More than three million await corneal transplantation in India alone. With the demand outstripping the supply across the country, the Government Medical College and Hospital (GMCH) has intensified its eye donation campaign. Under the ongoing National Programme for Control of Blindness (NPCB), the ophthalmology department has organised various educational and awareness events. These will go on till September 8.
Head of the ophthalmology wing, Bhaskar Khaire, said, "The GMCH has been organising a eye donation fortnight since the last 15 years. An exhibition has also been organised to educate patients and their relatives. Around 150 patients visit every day for eye treatment."
Khaire said, "India is known as the 'Blind Capital of the World'. Only 4,000 corneal transplantation surgeries are done every year. The cornea supply is abysmally low compared to the demand. I urge people to pledge their eyes so that the deserving and needy are able to see."
He pointed out that there were nearly 300-400 deaths every month in Aurangabad, but eye donations accounted for just 3-4% of them. "People are still not aware of the need to donate eyes. The GMCH has collected only 45 eyeballs in the last three years," he said.
"Including Maharashtra's annual requirement of 10,000 eyeballs per year for meeting the objective of blindness control under NPCB, the other major problems that patients face are reflective error problem, cataract, glaucoma and corneal opacity. Awareness among people needs to grow in a way it has grown in Sri Lanka, which is the leading country in eye donations," said Khaire.
Regarding corneal transplant, Khaire said that the eye bank at the GMCH is the only leading bank which is successfully doing about 20-30 keratoplasty (corneal transplant) every year.
"The objective of the eye donation fortnight is to create mass awareness and to bridge the gap between demand and supply of cornea. The fortnight is being organised at mass level to motivate people. People should make eye donation a family tradition. Even the relatives of the deceased can sign the consent letter to facilitate eye donation," said Khaire.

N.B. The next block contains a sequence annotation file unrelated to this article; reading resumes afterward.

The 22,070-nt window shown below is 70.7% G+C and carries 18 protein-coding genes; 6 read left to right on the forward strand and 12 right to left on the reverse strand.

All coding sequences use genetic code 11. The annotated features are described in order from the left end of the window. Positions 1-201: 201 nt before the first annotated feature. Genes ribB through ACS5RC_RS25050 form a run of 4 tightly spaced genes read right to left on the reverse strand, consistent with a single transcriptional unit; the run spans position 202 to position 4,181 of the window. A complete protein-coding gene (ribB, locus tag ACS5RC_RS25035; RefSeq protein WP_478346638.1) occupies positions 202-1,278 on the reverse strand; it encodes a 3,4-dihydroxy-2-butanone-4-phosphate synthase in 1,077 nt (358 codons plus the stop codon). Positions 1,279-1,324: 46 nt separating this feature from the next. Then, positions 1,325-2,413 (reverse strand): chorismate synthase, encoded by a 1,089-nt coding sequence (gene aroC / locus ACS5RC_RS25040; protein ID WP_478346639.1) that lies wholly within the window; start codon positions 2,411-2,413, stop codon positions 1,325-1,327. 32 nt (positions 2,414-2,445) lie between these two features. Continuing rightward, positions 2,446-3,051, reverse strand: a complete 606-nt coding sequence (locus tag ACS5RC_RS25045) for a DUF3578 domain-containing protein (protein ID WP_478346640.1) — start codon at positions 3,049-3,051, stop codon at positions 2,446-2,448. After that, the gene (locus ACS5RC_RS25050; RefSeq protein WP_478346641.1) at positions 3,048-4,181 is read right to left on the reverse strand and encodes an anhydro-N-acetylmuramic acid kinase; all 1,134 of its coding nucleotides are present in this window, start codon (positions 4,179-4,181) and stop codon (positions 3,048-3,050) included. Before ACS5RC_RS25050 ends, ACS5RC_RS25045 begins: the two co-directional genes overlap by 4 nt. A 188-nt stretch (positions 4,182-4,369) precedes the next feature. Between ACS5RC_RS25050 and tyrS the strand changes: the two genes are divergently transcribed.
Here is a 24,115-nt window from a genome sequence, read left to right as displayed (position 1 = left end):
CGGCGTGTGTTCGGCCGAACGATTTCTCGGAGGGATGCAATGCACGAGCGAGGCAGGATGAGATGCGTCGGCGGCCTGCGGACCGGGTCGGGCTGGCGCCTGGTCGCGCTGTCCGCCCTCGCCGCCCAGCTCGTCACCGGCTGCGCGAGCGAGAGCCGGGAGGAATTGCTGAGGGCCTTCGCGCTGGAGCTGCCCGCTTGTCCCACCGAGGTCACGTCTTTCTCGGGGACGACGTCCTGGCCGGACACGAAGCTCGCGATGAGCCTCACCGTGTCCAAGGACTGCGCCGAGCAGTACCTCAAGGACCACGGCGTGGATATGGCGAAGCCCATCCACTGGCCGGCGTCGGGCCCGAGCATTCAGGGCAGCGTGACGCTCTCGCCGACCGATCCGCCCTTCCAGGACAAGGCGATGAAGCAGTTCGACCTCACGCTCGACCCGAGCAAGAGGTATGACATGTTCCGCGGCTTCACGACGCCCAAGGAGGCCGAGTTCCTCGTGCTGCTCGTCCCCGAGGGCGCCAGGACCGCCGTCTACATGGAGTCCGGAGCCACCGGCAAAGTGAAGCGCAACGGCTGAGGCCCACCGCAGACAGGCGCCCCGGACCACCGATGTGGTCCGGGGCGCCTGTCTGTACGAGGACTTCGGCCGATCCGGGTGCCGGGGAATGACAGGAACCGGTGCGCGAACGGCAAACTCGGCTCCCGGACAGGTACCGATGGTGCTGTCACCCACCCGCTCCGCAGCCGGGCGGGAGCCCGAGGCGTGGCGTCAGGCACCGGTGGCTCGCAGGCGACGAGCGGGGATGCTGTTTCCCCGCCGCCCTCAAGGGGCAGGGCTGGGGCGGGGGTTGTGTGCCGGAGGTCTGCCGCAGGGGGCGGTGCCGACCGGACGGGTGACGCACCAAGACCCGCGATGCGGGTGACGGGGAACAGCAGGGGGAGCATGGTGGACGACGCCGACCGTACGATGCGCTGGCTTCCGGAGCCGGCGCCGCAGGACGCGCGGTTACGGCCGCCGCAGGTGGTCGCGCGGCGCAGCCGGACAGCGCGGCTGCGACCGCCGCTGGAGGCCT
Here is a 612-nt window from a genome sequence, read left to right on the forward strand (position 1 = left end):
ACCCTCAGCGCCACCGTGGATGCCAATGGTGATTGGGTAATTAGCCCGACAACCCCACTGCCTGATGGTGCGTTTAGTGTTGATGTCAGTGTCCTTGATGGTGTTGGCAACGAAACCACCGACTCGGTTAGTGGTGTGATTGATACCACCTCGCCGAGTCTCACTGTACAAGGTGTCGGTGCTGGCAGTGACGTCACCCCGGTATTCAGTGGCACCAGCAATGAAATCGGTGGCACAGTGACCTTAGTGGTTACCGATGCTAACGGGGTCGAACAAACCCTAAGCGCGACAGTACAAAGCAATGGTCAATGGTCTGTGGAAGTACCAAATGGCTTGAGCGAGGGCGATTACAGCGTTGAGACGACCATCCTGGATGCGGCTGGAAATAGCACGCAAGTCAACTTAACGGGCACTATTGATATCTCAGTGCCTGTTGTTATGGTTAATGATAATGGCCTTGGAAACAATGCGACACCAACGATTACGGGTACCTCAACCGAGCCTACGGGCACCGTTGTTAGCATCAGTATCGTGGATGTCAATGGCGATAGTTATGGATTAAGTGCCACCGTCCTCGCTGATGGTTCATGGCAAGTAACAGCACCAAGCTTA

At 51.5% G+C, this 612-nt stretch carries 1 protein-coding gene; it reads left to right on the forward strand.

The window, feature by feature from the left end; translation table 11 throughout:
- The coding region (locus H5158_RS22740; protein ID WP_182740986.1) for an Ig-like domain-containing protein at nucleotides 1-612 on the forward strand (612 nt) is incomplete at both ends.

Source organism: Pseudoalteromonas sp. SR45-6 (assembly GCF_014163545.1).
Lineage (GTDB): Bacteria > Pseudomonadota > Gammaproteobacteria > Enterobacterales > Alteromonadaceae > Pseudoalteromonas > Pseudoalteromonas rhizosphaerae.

"It is important to preserve the eyes within four hours of the donor's death. Eye banks should be alerted immediately.
Social organisations have the responsibility to alert the eye banks, relatives of the deceased and provide all assistance to the medical teams," he said.BOX
The GMCH, which is observing its eye donation fortnight till September 8, is hoping that more residents pledge their eyes. The pledge form is available at the GMCH. Residents can also contact on 9422933225 or 0240-240242.
Facts about eye donation
Anyone can pledge their eyes irrespective of age
Those who have undergone eye surgery or wear lenses can also donate eyes
Eyes of the deceased can be donated by family even if the person had not pledged the same
Corneas are to be collected within six hours of death
The process takes only 10 to 15 minutes, is simple and does not lead to any disfigurement
Eyes are used for corneal transplant within 72 hours
With special storage media, eyes can be stored for a longer time before being transplanted
Donated corneas are transplanted following the waiting list
The pledge can be made at any eye bank
Eye donation is never refused
One donation gives sight to two blind persons. The hospital does not levy any charge for the donor cornea but only for the surgical procedure
Person with AIDS, rabies, hepatitis cannot donate eyes